YASnippet had been my go-to package until I came across this thread. Now I’m excited about yet another Emacs template system named “TempEL". YASnippet is undoubtedly a great package for handling snippets formatted like in TextMate. The only drawback I often encounter is that the package manages each snippet in a separate file, and acquiring the snippet format can be slightly challenging. TempEL addressed this concern with the ‘tempo’ format, which has been around in Emacs for decades.

The following two templates are used to create the same skeleton for a blog post in Org-mode, using YASnippet and TempEL as the respective tools.


# -*- mode: snippet -*-
# name: blog-post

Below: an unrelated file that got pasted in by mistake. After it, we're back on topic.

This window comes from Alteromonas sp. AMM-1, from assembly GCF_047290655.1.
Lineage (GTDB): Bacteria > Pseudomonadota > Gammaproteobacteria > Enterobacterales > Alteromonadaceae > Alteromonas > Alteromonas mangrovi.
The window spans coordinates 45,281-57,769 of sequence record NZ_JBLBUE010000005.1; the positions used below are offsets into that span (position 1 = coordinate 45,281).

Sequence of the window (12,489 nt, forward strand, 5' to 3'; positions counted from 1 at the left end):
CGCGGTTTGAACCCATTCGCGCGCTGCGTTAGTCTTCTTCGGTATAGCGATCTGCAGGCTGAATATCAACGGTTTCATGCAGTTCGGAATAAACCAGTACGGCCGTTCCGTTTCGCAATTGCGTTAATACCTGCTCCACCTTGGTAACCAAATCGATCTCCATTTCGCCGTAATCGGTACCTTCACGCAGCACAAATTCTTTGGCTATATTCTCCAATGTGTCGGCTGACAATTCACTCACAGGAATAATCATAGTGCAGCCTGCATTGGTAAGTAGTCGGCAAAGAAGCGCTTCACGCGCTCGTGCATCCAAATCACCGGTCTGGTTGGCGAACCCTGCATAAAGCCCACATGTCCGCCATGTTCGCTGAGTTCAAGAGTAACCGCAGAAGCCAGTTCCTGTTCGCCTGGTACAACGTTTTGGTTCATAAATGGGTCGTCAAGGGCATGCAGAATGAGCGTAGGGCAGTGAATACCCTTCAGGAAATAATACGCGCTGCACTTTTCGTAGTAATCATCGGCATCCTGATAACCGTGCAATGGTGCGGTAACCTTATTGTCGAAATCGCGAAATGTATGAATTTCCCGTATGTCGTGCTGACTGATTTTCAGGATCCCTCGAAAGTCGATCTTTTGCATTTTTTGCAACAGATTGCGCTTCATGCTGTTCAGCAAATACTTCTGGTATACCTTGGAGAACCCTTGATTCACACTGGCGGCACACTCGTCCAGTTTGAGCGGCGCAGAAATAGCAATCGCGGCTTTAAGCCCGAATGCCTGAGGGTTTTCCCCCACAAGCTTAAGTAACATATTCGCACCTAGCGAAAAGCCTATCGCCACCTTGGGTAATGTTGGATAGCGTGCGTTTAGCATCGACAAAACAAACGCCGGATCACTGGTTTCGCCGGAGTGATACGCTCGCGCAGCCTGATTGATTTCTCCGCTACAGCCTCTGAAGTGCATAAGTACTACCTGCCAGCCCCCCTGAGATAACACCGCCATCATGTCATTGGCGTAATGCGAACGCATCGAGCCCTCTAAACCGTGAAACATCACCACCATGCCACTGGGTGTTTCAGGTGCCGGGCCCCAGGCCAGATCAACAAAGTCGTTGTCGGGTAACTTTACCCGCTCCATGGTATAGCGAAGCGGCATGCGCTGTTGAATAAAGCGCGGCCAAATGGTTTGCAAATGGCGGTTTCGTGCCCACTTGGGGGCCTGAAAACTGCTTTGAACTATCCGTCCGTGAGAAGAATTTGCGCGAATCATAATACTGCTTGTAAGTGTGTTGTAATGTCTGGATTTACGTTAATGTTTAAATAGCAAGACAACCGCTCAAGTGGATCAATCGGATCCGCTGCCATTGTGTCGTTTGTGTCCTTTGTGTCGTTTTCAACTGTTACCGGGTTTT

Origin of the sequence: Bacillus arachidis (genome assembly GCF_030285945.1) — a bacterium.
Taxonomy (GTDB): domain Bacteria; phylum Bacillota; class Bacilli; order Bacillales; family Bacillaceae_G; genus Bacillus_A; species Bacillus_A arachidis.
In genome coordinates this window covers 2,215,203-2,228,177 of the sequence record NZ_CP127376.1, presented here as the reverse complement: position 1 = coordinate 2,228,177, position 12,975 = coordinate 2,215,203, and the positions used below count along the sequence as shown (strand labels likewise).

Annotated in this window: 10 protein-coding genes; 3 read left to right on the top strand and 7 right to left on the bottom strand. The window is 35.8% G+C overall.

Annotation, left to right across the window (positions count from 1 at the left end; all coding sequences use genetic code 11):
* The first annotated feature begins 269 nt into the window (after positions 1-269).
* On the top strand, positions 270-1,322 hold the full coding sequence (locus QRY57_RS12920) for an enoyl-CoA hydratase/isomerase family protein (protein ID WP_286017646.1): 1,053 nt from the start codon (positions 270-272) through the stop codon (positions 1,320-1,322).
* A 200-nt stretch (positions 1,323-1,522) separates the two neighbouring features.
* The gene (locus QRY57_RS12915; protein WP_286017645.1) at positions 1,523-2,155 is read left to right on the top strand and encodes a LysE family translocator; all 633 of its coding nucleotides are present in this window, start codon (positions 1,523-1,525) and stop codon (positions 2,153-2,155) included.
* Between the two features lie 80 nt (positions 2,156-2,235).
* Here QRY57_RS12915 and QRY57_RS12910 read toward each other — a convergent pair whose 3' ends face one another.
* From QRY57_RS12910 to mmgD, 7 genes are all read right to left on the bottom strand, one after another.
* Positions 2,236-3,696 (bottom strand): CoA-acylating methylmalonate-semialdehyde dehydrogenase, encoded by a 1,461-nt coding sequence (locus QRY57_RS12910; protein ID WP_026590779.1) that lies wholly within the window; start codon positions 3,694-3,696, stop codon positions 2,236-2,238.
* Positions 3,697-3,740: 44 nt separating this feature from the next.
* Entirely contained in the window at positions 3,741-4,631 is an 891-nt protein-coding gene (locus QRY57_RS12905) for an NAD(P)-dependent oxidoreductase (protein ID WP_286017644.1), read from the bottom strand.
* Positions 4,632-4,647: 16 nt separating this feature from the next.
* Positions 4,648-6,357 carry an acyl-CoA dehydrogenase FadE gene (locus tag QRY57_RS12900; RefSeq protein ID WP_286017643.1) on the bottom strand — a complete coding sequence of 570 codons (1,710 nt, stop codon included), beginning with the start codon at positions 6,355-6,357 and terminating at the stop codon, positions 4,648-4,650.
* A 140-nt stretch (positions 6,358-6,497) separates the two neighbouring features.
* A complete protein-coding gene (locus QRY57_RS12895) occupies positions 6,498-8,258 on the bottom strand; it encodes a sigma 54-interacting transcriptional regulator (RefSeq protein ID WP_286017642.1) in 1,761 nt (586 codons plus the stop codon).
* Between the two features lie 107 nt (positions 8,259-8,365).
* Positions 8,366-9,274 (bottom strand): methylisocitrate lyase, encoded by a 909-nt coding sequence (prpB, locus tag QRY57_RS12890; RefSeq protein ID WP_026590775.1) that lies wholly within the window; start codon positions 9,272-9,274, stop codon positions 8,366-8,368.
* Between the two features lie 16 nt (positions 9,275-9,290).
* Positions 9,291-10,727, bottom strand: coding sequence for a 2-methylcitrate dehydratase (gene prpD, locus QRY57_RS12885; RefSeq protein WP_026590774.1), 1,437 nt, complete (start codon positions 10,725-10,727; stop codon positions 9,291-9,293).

# key: blog
# --
* ${1:blog_title}
SCHEDULED: ${2:`(format-time-string "<%Y-%m-%d %a>")`}
:EXPORT_FILE_NAME: ${3:`(format-time-string "%Y%m%d_%H%M")`}


(blog & (org-insert-heading-after-current)
      (p "blog title: " title t) (insert title)
      (prog1 nil (org-schedule nil (current-time)))
      (org-entry-put (point) "EXPORT_FILE_NAME" (format-time-string "%Y%m%d_%H%M")))

As you can see, the TempEL format allows you to write templates in full Lisp data code, whereas YASnippet’s format permits the use of Lisp code to a limited extent, as long as the code does not directly manipulate buffer contents. That’s the point I’d like to recommend TempEL to Lispers and Emacs enthusiasts. You can see my TempEL templates being incorporated into my configuration collection.